As if things couldn’t get any worse for Breonna Taylor’s case, Kentucky Attorney General Daniel Cameron is doing everything in his power to block a juror’s request to release files detailing what happened during the grand jury proceedings that allowed her killers to avoid charges.
Blavity reports that Cameron broke protocol last week by releasing grand jury recordings in Taylor’s case after an anonymous juror filed a legal motion demanding the information be open to the public and to speak out about what was said during the proceeding.
The request includes “discussion of charges that were NOT presented to the grand jury, explanations of the law that were NOT provided to the grand jury, defenses or justifications that were NOT detailed during the proceedings, witnesses that did NOT testify, potential defendants that were NOT presented, and/or individuals or officials who were NOT present for the proceedings,“ according to the filing.
In the filing, Cameron is accused of using the grand jurors as a scapegoat to “shield to deflect accountability and responsibility” for allowing the officers to dodge serious charges. Former Detective Brett Hankison was charged for wanton endangerment and endangering Taylor’s neighbors. Alternatively, Sgt. Jonathan Mattingly and Detective Myles Cosgrove walked free.
The juror swore to secrecy and is permitted from detailing how the grand jury failed to indict the officers with charges directly related to Breonna Taylor’s death.
Days after the juror’s filing, the AG released 15 hours of audio that were not only hard to hear but conveniently excluded the charging recommendations presented to the grand jury because it wasn’t considered evidence.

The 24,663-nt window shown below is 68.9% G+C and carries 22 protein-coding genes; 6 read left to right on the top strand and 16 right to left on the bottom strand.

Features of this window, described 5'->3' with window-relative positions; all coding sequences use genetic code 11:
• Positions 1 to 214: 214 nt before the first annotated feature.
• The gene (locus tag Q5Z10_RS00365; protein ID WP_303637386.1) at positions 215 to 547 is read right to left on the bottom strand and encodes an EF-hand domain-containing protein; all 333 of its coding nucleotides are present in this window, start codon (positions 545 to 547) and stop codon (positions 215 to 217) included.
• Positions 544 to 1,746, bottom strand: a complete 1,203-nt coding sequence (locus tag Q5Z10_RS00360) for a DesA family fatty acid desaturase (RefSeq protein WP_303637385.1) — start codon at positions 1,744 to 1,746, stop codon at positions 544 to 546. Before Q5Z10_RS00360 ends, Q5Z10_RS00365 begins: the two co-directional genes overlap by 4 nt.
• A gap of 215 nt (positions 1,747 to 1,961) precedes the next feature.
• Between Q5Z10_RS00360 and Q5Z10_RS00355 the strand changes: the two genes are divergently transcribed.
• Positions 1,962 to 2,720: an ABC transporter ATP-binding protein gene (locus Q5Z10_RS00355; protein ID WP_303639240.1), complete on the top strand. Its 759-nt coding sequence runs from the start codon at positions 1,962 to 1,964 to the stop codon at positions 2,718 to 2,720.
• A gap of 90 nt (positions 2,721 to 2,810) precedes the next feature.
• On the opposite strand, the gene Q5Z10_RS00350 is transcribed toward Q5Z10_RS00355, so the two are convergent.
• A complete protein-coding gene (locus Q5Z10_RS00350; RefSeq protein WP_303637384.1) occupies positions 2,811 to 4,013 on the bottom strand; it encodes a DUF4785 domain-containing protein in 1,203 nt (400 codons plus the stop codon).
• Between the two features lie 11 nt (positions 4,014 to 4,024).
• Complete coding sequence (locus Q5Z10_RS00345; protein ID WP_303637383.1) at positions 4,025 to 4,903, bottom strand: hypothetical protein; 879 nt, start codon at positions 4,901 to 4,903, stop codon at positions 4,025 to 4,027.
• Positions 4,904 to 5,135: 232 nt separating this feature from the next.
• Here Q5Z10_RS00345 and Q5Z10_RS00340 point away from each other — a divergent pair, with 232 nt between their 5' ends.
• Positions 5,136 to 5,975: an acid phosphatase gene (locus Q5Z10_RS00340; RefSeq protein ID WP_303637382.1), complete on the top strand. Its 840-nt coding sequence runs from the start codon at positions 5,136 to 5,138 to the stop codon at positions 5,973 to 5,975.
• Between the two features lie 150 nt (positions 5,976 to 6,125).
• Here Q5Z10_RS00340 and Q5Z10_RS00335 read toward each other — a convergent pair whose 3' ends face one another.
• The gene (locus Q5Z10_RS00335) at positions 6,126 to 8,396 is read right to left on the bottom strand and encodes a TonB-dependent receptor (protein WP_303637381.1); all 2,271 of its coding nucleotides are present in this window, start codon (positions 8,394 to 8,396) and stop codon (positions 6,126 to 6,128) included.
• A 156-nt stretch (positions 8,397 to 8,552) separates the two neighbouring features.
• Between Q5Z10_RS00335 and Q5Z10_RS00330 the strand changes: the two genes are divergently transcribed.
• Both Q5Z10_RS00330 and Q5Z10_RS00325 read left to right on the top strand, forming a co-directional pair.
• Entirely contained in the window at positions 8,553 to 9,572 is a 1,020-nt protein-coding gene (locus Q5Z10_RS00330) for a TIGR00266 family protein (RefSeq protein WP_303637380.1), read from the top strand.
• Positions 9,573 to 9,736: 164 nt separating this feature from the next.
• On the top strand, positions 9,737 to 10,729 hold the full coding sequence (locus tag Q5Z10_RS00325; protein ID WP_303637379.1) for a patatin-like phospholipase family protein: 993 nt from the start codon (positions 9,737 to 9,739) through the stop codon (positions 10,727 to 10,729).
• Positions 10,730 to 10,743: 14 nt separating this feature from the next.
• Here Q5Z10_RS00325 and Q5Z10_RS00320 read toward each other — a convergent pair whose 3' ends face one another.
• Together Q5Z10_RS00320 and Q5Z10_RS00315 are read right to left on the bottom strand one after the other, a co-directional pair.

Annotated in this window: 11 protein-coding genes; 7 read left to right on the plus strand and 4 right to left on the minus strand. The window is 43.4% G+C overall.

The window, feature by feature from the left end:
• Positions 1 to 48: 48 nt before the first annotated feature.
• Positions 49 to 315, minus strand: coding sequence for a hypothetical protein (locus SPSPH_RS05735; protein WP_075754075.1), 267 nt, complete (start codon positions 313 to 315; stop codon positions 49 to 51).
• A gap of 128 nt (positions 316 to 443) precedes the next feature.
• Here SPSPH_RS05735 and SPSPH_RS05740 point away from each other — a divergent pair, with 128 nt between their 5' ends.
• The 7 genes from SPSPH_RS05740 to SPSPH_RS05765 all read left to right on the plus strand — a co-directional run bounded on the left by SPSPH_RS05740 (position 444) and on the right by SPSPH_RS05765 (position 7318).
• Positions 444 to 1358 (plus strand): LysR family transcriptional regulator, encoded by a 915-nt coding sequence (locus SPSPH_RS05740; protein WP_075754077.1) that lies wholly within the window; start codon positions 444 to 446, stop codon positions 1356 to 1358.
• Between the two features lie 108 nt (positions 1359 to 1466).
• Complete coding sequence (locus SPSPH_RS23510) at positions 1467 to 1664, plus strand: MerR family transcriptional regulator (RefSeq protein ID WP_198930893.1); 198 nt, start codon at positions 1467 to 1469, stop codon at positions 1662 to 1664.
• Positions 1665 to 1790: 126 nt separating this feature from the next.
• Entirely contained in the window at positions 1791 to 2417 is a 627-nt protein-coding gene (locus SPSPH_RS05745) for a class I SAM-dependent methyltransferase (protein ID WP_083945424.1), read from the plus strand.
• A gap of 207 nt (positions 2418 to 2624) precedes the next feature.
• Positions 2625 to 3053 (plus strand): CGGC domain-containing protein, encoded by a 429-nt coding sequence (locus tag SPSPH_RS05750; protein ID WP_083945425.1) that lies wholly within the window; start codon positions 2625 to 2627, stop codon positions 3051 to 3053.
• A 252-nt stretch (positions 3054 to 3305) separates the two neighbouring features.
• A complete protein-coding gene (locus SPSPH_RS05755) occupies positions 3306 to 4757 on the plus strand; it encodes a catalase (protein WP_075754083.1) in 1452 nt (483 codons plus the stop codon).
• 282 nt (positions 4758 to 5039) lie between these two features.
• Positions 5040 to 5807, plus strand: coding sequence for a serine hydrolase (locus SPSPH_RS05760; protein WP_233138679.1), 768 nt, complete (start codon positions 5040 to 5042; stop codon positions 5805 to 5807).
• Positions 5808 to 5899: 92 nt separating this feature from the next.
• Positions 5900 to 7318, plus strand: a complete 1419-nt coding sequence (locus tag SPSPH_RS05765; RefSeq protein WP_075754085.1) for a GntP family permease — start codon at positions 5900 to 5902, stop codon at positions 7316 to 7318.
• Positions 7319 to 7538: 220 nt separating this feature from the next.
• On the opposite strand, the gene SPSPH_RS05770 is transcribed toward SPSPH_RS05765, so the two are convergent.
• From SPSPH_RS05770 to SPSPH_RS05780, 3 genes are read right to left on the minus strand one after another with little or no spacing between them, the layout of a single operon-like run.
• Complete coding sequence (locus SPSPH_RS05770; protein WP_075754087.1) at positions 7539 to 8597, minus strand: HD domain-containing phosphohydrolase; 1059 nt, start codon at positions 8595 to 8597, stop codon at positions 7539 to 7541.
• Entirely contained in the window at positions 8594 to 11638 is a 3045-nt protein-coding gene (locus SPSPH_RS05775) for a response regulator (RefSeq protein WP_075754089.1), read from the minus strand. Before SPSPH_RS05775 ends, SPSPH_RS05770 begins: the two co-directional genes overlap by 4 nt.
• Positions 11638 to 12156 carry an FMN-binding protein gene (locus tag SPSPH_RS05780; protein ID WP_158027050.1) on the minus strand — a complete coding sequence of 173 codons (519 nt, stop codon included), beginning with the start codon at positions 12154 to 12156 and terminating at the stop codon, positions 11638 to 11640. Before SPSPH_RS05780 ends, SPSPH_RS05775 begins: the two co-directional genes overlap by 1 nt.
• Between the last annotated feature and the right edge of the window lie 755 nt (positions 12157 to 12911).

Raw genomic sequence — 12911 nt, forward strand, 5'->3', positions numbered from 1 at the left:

Refusing to fold under pressure to release the omitted audio, Cameron is now working to block the juror’s request.
Cameron’s office released an official statement explaining his cap a** decision.
“As I’ve stated prior, I have no concerns with a grand juror sharing their thoughts or opinions about me and my office’s involvement in the matter involving the death of Ms. Breonna Taylor,” said Attorney General Cameron. “However, I have concerns with a grand juror seeking to make anonymous and unlimited disclosures about the grand jury proceedings. The grand jury process is secretive for a reason, to protect the safety and anonymity of all the grand jurors, witnesses, and innocent persons involved in the proceedings. Allowing this disclosure would irreversibly alter Kentucky’s legal system by making it difficult for prosecutors and the public to have confidence in the secrecy of the grand jury process going forward.”
In an interview with CBS News, University of Kentucky College of Law professor Cortney Lollar detailed how unlikely the grand jurors had enough knowledge about applicable law to recommend more appropriate charges for Taylor’s death. “Most grand jurors are not lawyers, they aren’t experts with the legal process,” Lollar explained. “They’re going to take a look at the evidence and the law presented to them and decide whether there’s enough to charge based on what’s presented to them.”
Makes sense, especially since this is the very reason why the juror filed their motion to publicly release the files in the first place.
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